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UNDERSTANDING LEASE OBLIGATIONS

There are several aspects of a lease that can appear foreign at the outset to those who have not viewed one in the past. Because individual leases vary widely from one property management team to the next, there is not one solid set of obligations that will universally be spelled out in this important document. Even though that is the case, you may find it very useful to acquaint yourself with some of the more commonly named obligations so that you feel more confident when you review a lease with your potential landlord. Most landlords are straightforward and do not include questionable stipulations in lease agreements, but it is best in any case not to sign a document with lasting implications unless you feel comfortable with your independent knowledge pertinent to it.

One practice that will help you feel more comfortable with leases, and place the obligations contained therein in context, is to compare various ones before signing. This is always a wise idea and should be considered part of your overall process of comparative shopping among apartments, townhomes, duplexes, houses, or another type of rental property. You will have your unique needs and desires when it comes to lease obligations. By checking around, you will ensure you do not agree to a stipulation against your wishes when something more agreeable could be just around the corner.

Time Obligations

The most commonly talked about aspect of a lease agreement is that of the time you agree to live in the residence. There are some rental properties, primarily those owned by a single landlord rather than a property management team, that do not require a written lease agreement. However, in most apartment complexes or townhome communities you contemplate, the lease agreement will be a staple of the living arrangement. One way the landlord or property manager can protect himself or herself is by ensuring that you agree to rent the unit for at least a certain period of time.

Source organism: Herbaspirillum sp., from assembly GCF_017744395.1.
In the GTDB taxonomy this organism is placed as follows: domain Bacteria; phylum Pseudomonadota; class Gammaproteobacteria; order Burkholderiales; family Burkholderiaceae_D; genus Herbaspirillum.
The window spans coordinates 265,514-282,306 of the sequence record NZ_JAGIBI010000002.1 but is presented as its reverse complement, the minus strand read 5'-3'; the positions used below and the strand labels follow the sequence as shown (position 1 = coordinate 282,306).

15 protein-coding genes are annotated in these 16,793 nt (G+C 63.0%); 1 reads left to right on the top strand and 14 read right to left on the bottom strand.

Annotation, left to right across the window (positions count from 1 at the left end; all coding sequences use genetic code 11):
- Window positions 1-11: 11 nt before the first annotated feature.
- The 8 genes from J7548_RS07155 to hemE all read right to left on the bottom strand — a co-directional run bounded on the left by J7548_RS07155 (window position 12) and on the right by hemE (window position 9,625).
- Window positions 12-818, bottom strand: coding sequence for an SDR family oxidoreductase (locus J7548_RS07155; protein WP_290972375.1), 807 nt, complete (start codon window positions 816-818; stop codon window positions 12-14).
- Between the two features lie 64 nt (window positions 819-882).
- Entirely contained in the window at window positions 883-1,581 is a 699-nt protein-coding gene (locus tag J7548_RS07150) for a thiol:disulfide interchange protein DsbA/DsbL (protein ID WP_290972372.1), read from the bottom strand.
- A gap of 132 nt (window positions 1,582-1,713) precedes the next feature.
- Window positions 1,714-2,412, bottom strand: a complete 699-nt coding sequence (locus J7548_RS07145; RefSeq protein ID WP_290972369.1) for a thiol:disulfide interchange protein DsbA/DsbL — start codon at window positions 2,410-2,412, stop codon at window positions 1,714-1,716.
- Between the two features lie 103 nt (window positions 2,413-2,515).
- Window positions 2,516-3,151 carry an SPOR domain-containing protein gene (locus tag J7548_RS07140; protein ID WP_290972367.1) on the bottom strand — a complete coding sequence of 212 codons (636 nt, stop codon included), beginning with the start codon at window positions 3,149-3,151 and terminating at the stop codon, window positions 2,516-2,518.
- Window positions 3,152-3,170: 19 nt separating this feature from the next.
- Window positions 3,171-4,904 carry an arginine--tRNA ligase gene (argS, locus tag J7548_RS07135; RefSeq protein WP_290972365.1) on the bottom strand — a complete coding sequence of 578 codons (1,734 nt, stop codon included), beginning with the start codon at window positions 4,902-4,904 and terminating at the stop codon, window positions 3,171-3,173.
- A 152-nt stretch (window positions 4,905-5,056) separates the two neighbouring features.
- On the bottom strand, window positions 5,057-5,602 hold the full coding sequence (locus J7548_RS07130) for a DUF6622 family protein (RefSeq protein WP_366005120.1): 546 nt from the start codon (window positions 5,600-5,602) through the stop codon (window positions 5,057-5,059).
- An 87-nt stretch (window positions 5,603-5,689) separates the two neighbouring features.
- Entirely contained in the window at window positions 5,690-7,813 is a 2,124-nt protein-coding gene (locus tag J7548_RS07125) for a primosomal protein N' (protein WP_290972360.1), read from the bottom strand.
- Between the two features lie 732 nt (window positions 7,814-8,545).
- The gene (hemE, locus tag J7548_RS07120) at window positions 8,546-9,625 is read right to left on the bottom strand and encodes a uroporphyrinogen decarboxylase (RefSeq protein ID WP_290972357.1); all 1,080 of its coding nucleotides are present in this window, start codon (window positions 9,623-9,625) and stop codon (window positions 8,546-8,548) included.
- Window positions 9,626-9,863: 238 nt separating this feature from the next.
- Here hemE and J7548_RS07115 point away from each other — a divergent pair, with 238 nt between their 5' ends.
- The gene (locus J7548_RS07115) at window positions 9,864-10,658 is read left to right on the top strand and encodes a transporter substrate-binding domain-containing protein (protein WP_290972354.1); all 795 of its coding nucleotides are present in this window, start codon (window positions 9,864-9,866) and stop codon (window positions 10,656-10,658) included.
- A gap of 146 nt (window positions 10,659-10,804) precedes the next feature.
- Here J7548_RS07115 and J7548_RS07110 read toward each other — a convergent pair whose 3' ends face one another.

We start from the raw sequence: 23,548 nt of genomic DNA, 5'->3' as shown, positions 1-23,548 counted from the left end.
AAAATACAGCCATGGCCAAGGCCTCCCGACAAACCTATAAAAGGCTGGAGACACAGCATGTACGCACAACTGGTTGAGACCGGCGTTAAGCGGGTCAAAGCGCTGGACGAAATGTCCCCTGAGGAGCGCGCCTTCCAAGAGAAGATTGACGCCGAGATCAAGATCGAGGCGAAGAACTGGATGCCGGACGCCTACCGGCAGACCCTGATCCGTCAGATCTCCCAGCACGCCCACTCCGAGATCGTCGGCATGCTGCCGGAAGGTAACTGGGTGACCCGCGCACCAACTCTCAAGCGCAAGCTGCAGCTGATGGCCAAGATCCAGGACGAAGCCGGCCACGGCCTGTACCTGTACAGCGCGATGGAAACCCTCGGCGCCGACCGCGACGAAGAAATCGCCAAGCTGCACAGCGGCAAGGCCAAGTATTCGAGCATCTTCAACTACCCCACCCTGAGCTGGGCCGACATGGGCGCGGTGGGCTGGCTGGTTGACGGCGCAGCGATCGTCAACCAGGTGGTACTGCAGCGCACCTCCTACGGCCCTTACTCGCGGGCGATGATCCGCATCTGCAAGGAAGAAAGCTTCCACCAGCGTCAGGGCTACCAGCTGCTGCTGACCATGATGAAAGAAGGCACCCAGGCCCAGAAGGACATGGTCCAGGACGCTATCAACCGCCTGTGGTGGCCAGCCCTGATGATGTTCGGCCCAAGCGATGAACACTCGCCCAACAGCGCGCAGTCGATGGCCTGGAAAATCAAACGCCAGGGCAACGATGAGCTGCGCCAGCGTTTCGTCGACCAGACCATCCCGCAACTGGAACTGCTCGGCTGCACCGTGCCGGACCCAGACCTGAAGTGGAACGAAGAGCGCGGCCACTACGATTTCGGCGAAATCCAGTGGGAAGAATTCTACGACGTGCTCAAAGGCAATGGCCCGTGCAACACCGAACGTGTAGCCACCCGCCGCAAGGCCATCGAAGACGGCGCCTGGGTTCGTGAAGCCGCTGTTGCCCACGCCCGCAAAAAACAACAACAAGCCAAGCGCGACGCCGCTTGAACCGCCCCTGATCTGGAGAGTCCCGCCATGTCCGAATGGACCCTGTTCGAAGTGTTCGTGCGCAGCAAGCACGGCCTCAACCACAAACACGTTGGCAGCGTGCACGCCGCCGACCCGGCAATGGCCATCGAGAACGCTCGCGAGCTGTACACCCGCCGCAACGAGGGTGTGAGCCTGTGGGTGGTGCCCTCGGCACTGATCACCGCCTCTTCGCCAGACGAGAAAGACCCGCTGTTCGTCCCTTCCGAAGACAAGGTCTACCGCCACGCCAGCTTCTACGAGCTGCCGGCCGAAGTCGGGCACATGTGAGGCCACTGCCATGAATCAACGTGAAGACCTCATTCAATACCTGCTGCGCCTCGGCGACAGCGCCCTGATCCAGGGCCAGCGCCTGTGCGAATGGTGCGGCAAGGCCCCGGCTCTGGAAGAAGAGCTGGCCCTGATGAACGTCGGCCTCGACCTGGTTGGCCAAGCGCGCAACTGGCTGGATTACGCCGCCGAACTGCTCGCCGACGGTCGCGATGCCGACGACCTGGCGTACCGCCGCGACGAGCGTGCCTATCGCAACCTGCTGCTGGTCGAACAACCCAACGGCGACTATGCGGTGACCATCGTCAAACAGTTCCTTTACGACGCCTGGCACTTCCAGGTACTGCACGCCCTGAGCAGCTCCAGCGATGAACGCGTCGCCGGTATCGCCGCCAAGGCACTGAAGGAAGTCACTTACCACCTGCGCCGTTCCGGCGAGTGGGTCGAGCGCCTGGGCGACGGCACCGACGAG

Typical time lengths associated with lease agreements include one year and two years. These are satisfactory lengths for many tenants, especially those who are moving to a new area for work and therefore plan on staying for quite a while anyway. At the same time, many renters strongly prefer to go with a shorter lease period, and there can be many practical considerations for this. For instance, college students who live away from home but always move back to their hometowns for the summer may feel very uncomfortable committing to a lease that lasts for an entire year. This is one of many reasons to carefully compare a variety of lease agreements, ensuring that you do not sign a less than ideal one when you do not need to.

Lifestyle Obligations

There are some fairly standard obligations set forth by a lease agreement, such as how to dispose old furniture. These can include stipulations concerning tobacco use indoors, noise level during the day, noise level during the night, ways in which you are permitted to modify the apartment, and much more. Where you are allowed to park, and how many parking spaces are designated to your apartment or other rental unit, are often spelled out in the lease as well.

Understanding lease obligations is achieved primarily through carefully perusing a lease that has been proposed. If you have your heart set on a particular rental unit but feel uncomfortable with a certain obligation, whether it pertains to the length of the lease or another factor, do not hesitate to ask your potential landlord if it is a negotiable stipulation. Doing so will also help you evaluate what your relationship with your landlord may be like.

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